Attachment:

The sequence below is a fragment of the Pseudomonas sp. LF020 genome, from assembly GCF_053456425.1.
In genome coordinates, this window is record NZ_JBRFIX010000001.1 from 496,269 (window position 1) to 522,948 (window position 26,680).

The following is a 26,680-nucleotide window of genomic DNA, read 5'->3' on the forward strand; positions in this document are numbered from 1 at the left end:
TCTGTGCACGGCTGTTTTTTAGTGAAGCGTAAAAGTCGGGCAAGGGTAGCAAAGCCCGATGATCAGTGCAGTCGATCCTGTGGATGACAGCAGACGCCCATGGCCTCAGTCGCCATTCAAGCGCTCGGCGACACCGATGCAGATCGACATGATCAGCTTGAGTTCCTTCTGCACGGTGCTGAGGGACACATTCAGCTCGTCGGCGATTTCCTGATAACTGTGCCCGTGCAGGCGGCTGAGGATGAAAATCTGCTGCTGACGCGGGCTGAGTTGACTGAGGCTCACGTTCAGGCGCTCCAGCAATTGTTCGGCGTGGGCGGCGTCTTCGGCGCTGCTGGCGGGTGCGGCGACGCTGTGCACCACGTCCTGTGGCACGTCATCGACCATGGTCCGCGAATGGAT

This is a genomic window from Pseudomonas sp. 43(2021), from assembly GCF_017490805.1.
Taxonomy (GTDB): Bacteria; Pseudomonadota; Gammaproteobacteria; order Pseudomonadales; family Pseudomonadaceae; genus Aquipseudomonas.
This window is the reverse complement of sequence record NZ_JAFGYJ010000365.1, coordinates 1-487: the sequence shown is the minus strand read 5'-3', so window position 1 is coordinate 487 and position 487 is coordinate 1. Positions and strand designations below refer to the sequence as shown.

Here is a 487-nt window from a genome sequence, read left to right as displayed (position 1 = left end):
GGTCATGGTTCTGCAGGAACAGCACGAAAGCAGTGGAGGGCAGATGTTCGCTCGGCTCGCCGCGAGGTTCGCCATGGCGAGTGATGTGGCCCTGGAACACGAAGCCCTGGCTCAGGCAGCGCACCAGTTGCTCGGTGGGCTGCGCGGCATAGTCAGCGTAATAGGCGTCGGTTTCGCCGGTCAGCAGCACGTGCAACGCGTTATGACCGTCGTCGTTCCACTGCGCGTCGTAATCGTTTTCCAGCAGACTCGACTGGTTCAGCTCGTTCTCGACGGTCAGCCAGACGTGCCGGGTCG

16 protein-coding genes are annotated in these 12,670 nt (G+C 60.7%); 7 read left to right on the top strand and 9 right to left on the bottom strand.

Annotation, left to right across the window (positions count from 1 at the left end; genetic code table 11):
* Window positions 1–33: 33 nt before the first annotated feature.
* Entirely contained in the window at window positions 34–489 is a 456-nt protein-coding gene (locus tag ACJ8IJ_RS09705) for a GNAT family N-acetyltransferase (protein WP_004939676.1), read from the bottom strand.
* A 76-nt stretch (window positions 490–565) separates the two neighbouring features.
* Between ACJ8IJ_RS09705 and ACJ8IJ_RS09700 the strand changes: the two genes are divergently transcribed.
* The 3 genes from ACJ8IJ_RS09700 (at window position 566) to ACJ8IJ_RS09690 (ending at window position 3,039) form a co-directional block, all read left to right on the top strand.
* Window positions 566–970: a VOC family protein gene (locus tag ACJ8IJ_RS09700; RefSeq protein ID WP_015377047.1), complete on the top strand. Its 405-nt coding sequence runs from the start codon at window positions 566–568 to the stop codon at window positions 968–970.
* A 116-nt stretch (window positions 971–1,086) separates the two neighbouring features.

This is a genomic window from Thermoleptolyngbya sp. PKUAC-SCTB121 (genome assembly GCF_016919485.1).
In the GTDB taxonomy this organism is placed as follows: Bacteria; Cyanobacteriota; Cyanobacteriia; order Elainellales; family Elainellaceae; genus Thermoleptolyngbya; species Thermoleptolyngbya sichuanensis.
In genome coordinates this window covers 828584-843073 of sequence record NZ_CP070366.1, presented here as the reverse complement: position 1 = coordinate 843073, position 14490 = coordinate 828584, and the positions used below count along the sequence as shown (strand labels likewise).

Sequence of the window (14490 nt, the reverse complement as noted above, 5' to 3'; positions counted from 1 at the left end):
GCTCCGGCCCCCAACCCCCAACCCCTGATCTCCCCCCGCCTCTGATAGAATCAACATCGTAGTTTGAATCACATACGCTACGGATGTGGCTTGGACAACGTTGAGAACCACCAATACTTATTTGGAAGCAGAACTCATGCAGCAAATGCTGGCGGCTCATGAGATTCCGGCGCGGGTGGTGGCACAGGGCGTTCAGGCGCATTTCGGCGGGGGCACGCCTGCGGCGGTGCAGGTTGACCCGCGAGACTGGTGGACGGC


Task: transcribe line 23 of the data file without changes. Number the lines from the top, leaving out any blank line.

GCTCCGGCCCCCAACCCCCAACCCCTGATCTCCCCCCGCCTCTGATAGAATCAACATCGTAGTTTGAATCACATACGCTACGGATGTGGCTTGGACAACGTTGAGAACCACCAATACTTATTTGGAAGCAGAACTCATGCAGCAAATGCTGGCGGCTCATGAGATTCCGGCGCGGGTGGTGGCACAGGGCGTTCAGGCGCATTTCGGCGGGGGCACGCCTGCGGCGGTGCAGGTTGACCCGCGAGACTGGTGGACGGC